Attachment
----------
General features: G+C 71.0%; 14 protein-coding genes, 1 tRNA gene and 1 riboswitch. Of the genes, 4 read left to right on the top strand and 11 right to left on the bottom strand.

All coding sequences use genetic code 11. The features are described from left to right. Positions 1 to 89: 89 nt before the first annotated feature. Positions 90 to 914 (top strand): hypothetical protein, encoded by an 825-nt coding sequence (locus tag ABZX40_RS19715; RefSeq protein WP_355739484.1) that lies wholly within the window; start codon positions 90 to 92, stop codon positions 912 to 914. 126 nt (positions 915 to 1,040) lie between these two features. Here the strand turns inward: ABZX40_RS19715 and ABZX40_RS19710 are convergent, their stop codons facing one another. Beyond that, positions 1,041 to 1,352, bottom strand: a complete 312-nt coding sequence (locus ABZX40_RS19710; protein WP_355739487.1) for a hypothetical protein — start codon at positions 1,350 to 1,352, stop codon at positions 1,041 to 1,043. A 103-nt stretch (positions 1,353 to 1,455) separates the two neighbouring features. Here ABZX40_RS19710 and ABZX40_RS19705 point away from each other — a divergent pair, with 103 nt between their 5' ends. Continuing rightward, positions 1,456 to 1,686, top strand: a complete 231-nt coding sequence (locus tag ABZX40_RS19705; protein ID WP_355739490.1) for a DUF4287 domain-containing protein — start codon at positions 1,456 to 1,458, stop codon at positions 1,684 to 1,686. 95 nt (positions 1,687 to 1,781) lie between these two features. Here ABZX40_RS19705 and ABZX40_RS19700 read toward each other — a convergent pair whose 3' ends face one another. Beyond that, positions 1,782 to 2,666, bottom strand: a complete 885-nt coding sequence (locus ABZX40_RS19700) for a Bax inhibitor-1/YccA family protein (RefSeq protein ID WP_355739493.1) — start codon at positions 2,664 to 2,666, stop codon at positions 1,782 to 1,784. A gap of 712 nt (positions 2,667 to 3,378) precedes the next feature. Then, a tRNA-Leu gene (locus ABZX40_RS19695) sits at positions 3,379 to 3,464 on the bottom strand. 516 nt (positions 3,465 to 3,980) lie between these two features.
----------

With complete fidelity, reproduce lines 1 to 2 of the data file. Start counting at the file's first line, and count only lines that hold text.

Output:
General features: G+C 71.0%; 14 protein-coding genes, 1 tRNA gene and 1 riboswitch. Of the genes, 4 read left to right on the top strand and 11 right to left on the bottom strand.

All coding sequences use genetic code 11. The features are described from left to right. Positions 1 to 89: 89 nt before the first annotated feature. Positions 90 to 914 (top strand): hypothetical protein, encoded by an 825-nt coding sequence (locus tag ABZX40_RS19715; RefSeq protein WP_355739484.1) that lies wholly within the window; start codon positions 90 to 92, stop codon positions 912 to 914. 126 nt (positions 915 to 1,040) lie between these two features. Here the strand turns inward: ABZX40_RS19715 and ABZX40_RS19710 are convergent, their stop codons facing one another. Beyond that, positions 1,041 to 1,352, bottom strand: a complete 312-nt coding sequence (locus ABZX40_RS19710; protein WP_355739487.1) for a hypothetical protein — start codon at positions 1,350 to 1,352, stop codon at positions 1,041 to 1,043. A 103-nt stretch (positions 1,353 to 1,455) separates the two neighbouring features. Here ABZX40_RS19710 and ABZX40_RS19705 point away from each other — a divergent pair, with 103 nt between their 5' ends. Continuing rightward, positions 1,456 to 1,686, top strand: a complete 231-nt coding sequence (locus tag ABZX40_RS19705; protein ID WP_355739490.1) for a DUF4287 domain-containing protein — start codon at positions 1,456 to 1,458, stop codon at positions 1,684 to 1,686. 95 nt (positions 1,687 to 1,781) lie between these two features. Here ABZX40_RS19705 and ABZX40_RS19700 read toward each other — a convergent pair whose 3' ends face one another. Beyond that, positions 1,782 to 2,666, bottom strand: a complete 885-nt coding sequence (locus ABZX40_RS19700) for a Bax inhibitor-1/YccA family protein (RefSeq protein ID WP_355739493.1) — start codon at positions 2,664 to 2,666, stop codon at positions 1,782 to 1,784. A gap of 712 nt (positions 2,667 to 3,378) precedes the next feature. Then, a tRNA-Leu gene (locus ABZX40_RS19695) sits at positions 3,379 to 3,464 on the bottom strand. 516 nt (positions 3,465 to 3,980) lie between these two features.